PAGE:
Make No Bones About It
By Editorial Staff
Vitamin D, otherwise known as the "sunshine vitamin," serves many functions including helping boost the immune system, fight certain kinds of cancer and build healthy, strong bones. Bone strength and density are important considerations as people age, particularly those at risk for, or suffering from, osteoporosis, a condition that causes abnormally thin, brittle bones.
What about the estimated 10 million-plus people already suffering from osteoporosis? Can they derive any benefit from increasing their vitamin D intake? Yes, suggests research presented at the recent American Association of Clinical Endocrinologists 17th Annual Meeting and Clinical Congress.
Researchers evaluated charts of 328 patients with osteoporosis to determine their vitamin D levels. They found those levels to be woefully inadequate - almost 41 percent of patients had either deficient or insufficient vitamin D levels. Even more alarming was that patients were taking 800 IU of vitamin D and 1,200 IU calcium per day (well above the recommended daily allowance).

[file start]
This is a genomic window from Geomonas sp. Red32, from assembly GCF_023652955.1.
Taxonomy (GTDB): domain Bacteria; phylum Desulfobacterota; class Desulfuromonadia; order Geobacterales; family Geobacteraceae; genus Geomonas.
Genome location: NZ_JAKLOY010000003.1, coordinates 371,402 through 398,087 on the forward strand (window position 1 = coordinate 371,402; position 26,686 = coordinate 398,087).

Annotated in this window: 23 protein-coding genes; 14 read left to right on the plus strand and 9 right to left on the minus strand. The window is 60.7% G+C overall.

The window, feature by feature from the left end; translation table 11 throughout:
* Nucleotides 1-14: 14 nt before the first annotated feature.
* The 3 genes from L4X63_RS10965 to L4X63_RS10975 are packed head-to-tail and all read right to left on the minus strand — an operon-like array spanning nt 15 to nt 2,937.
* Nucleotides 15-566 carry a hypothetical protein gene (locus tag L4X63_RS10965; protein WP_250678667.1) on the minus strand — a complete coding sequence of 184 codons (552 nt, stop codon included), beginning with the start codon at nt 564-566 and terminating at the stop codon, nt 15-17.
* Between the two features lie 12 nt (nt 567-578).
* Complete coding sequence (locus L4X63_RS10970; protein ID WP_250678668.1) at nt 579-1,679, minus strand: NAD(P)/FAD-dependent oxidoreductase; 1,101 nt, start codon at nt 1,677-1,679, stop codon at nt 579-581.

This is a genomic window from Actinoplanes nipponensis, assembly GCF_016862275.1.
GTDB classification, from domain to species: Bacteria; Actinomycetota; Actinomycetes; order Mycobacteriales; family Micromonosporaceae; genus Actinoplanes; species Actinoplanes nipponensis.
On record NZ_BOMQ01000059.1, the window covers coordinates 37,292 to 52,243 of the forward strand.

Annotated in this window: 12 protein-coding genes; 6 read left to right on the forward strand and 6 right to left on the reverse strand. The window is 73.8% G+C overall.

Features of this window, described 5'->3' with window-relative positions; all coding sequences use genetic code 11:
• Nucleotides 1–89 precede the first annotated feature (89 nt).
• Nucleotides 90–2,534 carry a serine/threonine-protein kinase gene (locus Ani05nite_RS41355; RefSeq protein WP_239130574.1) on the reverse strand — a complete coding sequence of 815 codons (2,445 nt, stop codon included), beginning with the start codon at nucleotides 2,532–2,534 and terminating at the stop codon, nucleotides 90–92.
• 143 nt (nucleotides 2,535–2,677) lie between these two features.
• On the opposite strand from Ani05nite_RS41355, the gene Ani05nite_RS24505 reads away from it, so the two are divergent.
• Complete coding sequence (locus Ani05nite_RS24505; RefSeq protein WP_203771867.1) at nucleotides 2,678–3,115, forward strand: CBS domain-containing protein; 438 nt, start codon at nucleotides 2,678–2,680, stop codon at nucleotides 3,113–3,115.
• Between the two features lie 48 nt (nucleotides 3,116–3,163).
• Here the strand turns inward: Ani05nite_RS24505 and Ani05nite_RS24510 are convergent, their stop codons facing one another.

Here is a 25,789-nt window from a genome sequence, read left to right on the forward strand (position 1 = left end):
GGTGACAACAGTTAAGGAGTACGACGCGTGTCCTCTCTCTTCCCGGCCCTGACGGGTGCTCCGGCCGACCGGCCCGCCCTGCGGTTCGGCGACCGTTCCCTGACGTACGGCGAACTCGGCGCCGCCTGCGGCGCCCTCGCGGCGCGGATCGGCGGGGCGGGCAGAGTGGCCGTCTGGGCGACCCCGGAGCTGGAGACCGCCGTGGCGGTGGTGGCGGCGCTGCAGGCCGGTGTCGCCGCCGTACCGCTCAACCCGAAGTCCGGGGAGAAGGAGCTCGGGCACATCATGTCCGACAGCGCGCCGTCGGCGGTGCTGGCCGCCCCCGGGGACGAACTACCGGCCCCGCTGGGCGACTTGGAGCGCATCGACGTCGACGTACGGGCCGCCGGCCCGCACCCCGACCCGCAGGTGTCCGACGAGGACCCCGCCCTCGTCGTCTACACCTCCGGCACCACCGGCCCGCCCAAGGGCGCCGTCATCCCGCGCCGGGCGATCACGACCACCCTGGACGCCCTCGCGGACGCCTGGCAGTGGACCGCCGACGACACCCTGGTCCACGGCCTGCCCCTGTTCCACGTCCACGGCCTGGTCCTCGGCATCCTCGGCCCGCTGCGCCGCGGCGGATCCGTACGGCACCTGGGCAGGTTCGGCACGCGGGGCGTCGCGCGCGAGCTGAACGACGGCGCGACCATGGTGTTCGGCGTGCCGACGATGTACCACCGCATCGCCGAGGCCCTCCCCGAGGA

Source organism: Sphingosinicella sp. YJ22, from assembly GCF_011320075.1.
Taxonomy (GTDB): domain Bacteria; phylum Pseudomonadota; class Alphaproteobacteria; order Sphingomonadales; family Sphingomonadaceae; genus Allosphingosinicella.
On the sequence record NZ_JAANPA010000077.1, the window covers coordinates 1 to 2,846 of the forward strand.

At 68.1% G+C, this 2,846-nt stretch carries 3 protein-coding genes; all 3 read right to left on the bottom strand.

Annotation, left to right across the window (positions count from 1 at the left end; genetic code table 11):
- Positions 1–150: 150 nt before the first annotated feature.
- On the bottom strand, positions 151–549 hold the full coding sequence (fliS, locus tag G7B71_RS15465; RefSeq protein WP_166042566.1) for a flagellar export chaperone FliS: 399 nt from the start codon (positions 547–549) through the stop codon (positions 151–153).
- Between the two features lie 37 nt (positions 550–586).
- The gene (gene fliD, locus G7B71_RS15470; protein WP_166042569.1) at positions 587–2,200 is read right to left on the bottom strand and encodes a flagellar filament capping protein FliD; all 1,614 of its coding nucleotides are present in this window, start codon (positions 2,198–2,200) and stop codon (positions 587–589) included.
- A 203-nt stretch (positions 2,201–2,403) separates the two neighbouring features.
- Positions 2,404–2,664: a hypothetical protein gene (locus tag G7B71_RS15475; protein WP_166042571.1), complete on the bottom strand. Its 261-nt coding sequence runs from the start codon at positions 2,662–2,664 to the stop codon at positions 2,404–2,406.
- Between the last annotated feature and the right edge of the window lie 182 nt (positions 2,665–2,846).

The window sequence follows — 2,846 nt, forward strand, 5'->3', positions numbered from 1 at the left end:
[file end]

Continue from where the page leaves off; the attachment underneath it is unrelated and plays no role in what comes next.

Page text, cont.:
Despite vitamin D and calcium intake, these patients still were at extreme risk of fractures associated with osteoporosis. The researchers said: "Many patients with osteoporosis who were on vitamin D and calcium had low vitamin D levels, which in turn contributes to increased risk of fractures. Therefore, all patients with osteoporosis should have vitamin D levels measured, and replaced adequately."
So make no bones about it - vitamin D is an important part of your daily health regimen, whether or not you have osteoporosis. Ask your doctor for more information about how a balanced diet and proper supplementation can deliver the nutrition your body needs.
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